Picks and Pans Review: The Inner Circle
updated 01/20/1992 AT 01:00 AM EST
•originally published 01/20/1992 AT 01:00 AM EST
Ivan Sanshin (Hulce), a film projectionist in Russia in 1939, is a happy innocent who considers himself rich beyond measure when he gets a room in a basement apartment. "It's a first-rate basement," he boasts, "warm and dry." This room of his own is a reward for his services to Soviet dictator Joseph Stalin (Alexandre Zbruev), for whom Ivan screens movies ranging from footage of new tractors coming off assembly lines to Hollywood westerns.
Stalin is a regular Joe as far as loyal Ivan is concerned. "There's probably no one kinder in the whole world," he says. Based on a true story, this film uses Ivan to show how the willfully naive, quick to obey as long as their meager needs are filled, allow tyrants to rule. It does so with much charm and humor, affecting performances by Hulce and by Davidovich as his wife, and with an emotional wallop at the end. For Ivan, in loving Stalin, loses the love of his wife, who, unlike her husband, can see the duplicity and brutality of Stalin and his inner circle.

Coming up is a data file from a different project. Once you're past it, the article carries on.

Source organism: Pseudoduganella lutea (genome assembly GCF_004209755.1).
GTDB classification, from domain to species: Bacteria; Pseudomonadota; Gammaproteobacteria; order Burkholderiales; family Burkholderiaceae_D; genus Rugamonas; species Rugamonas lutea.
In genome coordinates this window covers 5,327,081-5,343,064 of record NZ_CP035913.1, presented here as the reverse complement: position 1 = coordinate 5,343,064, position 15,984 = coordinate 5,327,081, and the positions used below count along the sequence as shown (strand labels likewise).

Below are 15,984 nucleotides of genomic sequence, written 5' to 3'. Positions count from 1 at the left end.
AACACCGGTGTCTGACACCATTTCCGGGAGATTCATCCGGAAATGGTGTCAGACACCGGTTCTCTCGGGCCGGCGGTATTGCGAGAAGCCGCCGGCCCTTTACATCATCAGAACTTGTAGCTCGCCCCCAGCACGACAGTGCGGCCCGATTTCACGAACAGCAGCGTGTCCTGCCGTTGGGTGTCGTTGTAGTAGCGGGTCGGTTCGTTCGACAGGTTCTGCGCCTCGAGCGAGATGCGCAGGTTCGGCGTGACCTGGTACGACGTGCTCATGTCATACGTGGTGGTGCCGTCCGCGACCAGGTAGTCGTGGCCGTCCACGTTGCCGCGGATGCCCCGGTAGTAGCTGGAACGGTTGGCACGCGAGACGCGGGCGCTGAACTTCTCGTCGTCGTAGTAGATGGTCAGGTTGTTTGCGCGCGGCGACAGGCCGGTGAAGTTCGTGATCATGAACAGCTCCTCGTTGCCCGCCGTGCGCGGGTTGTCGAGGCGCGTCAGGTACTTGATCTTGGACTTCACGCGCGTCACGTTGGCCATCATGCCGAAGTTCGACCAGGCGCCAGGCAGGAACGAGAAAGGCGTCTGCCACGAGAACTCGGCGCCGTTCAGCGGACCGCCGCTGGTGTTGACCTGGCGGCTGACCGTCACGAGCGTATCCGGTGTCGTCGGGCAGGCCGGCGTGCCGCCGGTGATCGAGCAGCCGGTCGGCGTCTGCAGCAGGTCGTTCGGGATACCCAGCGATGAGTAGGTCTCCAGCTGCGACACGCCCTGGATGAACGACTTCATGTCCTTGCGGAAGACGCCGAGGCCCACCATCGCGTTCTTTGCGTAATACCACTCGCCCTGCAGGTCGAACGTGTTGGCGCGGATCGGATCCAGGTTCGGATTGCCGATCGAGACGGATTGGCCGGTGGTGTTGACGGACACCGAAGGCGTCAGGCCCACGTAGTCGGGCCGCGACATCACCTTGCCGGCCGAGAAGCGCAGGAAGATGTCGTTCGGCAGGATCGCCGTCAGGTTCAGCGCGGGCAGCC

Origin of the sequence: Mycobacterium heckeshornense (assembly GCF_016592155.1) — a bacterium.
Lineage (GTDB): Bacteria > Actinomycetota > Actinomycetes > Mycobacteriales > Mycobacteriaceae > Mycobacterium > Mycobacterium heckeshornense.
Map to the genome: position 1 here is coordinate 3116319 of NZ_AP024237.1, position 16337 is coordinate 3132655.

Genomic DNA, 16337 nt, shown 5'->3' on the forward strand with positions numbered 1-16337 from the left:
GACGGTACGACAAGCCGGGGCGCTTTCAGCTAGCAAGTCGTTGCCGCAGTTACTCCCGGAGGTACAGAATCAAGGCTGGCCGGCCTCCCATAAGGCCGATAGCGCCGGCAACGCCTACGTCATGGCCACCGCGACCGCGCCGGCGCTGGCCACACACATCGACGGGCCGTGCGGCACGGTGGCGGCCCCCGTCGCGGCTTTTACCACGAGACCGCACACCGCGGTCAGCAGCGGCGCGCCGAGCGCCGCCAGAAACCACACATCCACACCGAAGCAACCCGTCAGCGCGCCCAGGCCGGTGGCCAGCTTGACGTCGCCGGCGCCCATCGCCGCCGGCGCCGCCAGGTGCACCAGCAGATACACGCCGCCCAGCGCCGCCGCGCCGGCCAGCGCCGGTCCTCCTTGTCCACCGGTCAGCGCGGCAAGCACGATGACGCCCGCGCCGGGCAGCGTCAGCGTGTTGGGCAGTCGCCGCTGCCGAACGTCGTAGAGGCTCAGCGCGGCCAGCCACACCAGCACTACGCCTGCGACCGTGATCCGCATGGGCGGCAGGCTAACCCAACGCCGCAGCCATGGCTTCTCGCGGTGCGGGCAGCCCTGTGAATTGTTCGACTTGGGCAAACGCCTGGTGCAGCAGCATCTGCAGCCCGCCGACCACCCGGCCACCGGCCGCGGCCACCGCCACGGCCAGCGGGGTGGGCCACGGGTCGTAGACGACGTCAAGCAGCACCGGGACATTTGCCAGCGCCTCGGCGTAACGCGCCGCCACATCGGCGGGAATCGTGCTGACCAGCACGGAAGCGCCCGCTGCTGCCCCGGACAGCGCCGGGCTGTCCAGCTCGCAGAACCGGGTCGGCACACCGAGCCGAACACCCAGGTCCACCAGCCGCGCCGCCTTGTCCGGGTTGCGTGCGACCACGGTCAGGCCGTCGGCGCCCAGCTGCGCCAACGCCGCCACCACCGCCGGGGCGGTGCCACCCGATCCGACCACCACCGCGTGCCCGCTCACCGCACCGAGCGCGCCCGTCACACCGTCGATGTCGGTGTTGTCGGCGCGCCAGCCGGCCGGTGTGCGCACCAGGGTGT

Shot on location within the Kremlin by Russian émigré director Andrei (Tango & Cash) Konchalovsky, The Inner Circle is a moving lesson in not-so-distant Soviet history. (PG-13)